But then you sit back and think about the very public battle between the NFL Network and the cable companies who refused to pay the high price (70-80 cents per subscriber). Then you think about the popularity of the Big Ten -- a single conference -- versus the popularity of the entire NFL. And the fact that the Big Ten Network wants even more money than the NFL Network did: over $1 per subscriber. The cable companies didn't buckle to the NFL, and the realization hits: this station just isn't going to be available.
The Big Ten, though, is easing into this thing. It's said that certain football games will be televised exclusively on its network. Evidently, they're trying not to step on any toes; take a look at the prime time schedule for the 2007 season:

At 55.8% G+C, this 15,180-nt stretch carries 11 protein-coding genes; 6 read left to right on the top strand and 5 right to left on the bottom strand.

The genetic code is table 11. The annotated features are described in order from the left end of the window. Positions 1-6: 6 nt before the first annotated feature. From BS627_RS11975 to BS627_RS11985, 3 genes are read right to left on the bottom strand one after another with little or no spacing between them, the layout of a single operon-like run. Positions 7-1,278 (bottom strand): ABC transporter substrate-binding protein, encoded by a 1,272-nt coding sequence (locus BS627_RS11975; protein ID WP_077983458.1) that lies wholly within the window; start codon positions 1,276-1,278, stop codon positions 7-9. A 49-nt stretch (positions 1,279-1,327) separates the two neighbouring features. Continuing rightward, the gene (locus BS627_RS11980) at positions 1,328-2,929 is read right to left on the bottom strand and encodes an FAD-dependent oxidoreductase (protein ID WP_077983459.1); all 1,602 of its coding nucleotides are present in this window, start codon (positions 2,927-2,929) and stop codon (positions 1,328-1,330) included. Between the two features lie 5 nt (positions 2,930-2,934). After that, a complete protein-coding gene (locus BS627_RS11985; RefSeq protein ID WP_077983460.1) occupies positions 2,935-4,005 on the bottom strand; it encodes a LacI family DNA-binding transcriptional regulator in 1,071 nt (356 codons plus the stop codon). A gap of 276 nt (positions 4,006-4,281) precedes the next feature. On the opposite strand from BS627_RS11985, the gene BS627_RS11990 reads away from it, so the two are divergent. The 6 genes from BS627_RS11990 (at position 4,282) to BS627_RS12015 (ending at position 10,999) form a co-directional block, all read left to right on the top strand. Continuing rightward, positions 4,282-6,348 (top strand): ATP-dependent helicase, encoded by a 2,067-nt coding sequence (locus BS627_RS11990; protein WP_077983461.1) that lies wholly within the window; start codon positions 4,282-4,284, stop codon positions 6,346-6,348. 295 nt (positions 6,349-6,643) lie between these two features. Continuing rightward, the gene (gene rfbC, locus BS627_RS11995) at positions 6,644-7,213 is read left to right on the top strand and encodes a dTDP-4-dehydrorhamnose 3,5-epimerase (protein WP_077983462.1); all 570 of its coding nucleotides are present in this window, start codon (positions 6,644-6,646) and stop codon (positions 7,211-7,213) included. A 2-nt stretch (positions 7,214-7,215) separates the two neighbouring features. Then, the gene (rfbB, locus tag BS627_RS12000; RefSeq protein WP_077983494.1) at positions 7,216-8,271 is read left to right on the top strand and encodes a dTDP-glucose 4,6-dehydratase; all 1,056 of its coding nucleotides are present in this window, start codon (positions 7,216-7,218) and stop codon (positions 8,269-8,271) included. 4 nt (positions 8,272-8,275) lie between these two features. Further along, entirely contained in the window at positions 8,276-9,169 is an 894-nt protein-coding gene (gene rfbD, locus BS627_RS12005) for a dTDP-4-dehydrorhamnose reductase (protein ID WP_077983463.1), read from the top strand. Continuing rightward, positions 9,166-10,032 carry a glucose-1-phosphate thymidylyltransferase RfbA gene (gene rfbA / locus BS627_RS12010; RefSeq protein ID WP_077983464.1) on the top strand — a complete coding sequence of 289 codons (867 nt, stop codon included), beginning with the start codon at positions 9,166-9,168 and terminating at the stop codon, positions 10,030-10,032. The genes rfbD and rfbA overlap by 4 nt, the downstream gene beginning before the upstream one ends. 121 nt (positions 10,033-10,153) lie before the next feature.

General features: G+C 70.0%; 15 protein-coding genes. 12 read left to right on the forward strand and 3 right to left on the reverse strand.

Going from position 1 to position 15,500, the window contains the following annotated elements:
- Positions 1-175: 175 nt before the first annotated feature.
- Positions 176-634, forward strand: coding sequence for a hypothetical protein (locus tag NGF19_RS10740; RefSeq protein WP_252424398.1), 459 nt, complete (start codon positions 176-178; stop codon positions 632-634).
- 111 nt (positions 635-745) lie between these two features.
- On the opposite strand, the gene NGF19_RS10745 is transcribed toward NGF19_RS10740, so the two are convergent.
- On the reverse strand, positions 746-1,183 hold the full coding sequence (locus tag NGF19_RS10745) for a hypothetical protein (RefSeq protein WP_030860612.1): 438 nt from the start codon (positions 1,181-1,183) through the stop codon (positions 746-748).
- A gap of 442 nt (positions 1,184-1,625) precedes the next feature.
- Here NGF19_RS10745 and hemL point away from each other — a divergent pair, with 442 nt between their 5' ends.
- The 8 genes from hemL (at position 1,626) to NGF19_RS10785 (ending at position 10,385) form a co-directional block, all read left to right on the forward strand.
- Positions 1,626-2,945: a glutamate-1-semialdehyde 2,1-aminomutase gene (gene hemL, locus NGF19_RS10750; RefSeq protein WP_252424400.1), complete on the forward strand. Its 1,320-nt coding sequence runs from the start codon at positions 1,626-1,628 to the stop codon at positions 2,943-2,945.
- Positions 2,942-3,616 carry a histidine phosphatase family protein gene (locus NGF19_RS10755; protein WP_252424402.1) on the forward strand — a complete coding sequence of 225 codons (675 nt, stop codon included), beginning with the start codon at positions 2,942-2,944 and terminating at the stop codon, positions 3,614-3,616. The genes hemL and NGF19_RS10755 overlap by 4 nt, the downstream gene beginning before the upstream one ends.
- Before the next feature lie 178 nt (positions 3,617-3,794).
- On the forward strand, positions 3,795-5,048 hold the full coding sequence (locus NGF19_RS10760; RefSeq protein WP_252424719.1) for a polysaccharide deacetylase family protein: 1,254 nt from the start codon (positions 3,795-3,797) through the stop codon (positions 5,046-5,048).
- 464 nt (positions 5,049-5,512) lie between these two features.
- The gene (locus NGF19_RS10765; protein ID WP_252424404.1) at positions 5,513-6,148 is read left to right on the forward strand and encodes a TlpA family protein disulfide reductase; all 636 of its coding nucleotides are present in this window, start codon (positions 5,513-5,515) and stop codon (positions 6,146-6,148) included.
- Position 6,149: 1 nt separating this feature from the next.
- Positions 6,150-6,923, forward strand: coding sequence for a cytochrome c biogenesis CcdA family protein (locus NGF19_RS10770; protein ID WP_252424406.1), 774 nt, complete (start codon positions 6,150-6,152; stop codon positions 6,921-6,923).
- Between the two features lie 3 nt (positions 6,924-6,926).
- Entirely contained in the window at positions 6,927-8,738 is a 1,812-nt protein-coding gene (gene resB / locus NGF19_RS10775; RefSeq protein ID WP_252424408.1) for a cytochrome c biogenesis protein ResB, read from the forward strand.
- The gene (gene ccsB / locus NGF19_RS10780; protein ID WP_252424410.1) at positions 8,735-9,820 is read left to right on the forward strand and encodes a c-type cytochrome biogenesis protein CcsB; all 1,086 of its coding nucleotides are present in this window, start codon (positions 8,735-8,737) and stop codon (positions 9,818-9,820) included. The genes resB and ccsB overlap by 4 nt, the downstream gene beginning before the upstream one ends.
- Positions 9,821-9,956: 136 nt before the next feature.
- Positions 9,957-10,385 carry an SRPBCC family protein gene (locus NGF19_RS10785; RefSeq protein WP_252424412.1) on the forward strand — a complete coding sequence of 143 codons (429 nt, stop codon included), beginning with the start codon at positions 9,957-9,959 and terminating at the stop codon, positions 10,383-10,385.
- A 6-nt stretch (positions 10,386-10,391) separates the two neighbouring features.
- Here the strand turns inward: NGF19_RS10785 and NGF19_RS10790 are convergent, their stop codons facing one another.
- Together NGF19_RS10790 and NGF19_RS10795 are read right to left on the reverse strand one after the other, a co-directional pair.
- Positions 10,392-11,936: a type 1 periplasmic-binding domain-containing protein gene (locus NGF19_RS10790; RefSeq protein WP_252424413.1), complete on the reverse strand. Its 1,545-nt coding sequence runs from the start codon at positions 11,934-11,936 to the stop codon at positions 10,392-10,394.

Sept. 1 -- Indiana State at Indiana, 8 p.m. EDT
Sept. 8 -- Syracuse at Iowa, 7 p.m. CDT
Sept. 15 -- Duke at Northwestern, 7 p.m. CDT
Oct. 13 -- Indiana at Michigan State, 7 p.m. EDT
Nov. 3 -- Illinois at Minnesota, 7 p.m. CDT
Hmm. Indiana, Illinois, Minnesota, Northwestern, Iowa, and Michigan State fans will all have to fanagle a way to see one of their team's conference games. Who doesn't?
Fans of Ohio State, Michigan, Penn State, Wisconsin, and Purdue.
Like I said, the Big Ten isn't trying to tick anyone off initially. They've managed to keep the schools with the biggest, most rabid fanbases out of the death-hole of BTN Primetime.